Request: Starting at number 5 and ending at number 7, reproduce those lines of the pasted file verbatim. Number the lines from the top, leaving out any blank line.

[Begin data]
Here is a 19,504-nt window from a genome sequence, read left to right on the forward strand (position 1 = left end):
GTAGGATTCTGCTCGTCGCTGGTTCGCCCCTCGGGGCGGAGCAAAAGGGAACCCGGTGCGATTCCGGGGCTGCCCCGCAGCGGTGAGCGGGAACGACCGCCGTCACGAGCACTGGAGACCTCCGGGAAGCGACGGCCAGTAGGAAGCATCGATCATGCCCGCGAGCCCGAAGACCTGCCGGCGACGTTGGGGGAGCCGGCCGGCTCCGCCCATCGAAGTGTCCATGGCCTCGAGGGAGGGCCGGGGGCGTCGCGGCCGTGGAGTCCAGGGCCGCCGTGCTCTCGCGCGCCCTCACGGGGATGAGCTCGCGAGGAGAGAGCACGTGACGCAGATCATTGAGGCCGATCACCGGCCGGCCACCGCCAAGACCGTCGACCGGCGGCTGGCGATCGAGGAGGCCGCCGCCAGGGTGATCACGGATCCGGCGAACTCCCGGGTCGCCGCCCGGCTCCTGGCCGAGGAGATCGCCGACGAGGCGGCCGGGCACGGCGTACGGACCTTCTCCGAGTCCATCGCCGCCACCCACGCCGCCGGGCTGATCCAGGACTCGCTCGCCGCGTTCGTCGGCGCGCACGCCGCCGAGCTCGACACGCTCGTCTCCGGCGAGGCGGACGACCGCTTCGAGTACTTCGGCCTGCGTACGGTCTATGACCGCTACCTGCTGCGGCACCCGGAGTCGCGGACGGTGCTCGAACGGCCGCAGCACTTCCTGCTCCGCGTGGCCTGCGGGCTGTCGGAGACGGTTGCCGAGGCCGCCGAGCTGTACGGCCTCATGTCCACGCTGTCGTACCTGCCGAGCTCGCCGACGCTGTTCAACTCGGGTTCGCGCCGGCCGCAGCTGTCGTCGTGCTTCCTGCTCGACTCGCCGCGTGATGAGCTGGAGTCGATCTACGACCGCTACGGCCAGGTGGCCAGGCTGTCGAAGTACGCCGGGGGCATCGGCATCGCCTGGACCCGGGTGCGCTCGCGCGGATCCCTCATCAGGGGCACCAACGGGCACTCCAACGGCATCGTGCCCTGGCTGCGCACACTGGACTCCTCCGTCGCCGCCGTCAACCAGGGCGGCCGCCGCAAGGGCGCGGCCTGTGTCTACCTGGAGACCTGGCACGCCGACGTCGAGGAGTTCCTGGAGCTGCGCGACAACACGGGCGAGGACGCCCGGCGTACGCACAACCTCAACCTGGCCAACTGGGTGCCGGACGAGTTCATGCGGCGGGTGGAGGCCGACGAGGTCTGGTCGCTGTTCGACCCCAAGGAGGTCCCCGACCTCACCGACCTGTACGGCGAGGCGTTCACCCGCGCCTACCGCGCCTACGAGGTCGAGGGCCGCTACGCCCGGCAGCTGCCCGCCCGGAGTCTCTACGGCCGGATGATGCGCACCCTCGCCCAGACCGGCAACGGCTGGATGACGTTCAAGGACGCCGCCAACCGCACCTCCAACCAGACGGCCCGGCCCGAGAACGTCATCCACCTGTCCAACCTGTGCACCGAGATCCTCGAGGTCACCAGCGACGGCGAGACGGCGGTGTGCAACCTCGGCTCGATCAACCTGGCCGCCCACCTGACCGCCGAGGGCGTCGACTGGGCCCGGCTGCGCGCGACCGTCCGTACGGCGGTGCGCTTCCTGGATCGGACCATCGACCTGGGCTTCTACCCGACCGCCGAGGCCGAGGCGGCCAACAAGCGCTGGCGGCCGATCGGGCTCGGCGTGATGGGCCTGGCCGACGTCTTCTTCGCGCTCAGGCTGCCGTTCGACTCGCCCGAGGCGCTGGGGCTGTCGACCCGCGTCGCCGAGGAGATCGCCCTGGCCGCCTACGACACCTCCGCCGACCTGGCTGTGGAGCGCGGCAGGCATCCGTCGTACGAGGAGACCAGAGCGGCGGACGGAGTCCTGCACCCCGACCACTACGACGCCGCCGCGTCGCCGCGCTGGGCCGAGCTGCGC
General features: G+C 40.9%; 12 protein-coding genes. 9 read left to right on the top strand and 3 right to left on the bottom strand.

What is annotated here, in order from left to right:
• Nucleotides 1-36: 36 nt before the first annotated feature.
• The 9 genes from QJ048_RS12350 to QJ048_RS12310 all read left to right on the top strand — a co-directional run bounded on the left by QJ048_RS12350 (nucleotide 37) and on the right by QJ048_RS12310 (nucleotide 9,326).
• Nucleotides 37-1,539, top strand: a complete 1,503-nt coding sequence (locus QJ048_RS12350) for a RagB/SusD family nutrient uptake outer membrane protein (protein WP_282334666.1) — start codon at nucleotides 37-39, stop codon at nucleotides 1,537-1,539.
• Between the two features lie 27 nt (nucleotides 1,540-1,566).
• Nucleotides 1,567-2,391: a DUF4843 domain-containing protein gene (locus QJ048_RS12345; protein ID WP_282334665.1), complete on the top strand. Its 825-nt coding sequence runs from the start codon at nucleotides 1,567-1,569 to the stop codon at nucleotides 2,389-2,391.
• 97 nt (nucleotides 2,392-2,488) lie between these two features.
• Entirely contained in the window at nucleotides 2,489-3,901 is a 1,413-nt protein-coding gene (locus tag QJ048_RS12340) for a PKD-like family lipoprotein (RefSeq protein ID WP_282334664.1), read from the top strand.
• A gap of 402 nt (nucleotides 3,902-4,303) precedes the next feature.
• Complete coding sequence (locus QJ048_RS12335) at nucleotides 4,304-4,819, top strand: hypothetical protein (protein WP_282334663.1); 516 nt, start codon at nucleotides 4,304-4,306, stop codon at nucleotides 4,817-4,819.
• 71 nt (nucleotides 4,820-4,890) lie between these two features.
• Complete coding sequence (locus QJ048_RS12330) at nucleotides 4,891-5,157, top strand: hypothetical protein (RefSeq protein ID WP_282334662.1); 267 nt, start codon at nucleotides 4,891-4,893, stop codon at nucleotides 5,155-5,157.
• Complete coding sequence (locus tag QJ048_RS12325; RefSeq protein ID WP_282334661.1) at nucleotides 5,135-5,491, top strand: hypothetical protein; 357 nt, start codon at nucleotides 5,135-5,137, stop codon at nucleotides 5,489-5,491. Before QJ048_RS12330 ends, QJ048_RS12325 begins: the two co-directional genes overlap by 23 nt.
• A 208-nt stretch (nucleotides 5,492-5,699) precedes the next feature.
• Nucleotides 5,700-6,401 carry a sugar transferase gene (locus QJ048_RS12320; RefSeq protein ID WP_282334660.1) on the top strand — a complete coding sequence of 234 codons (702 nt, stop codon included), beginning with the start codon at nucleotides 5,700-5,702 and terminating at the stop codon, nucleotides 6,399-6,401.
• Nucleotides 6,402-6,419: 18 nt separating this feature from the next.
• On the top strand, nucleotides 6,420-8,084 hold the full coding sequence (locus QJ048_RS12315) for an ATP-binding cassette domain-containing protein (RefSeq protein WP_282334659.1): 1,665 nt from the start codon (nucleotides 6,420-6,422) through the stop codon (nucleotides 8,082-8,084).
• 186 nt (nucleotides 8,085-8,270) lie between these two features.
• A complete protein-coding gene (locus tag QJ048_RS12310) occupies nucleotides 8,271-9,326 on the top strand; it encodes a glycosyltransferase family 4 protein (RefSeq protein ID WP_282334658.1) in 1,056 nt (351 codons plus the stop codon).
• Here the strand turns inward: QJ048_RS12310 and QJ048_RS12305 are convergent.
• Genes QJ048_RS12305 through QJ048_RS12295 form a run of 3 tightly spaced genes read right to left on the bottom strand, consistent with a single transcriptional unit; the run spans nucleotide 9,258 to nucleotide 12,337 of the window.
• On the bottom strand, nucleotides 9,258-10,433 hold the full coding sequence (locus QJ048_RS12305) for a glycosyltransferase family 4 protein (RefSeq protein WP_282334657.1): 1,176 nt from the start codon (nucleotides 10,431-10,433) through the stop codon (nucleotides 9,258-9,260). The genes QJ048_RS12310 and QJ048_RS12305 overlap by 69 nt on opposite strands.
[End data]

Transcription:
• Nucleotides 1-36: 36 nt before the first annotated feature.
• The 9 genes from QJ048_RS12350 to QJ048_RS12310 all read left to right on the top strand — a co-directional run bounded on the left by QJ048_RS12350 (nucleotide 37) and on the right by QJ048_RS12310 (nucleotide 9,326).
• Nucleotides 37-1,539, top strand: a complete 1,503-nt coding sequence (locus QJ048_RS12350) for a RagB/SusD family nutrient uptake outer membrane protein (protein WP_282334666.1) — start codon at nucleotides 37-39, stop codon at nucleotides 1,537-1,539.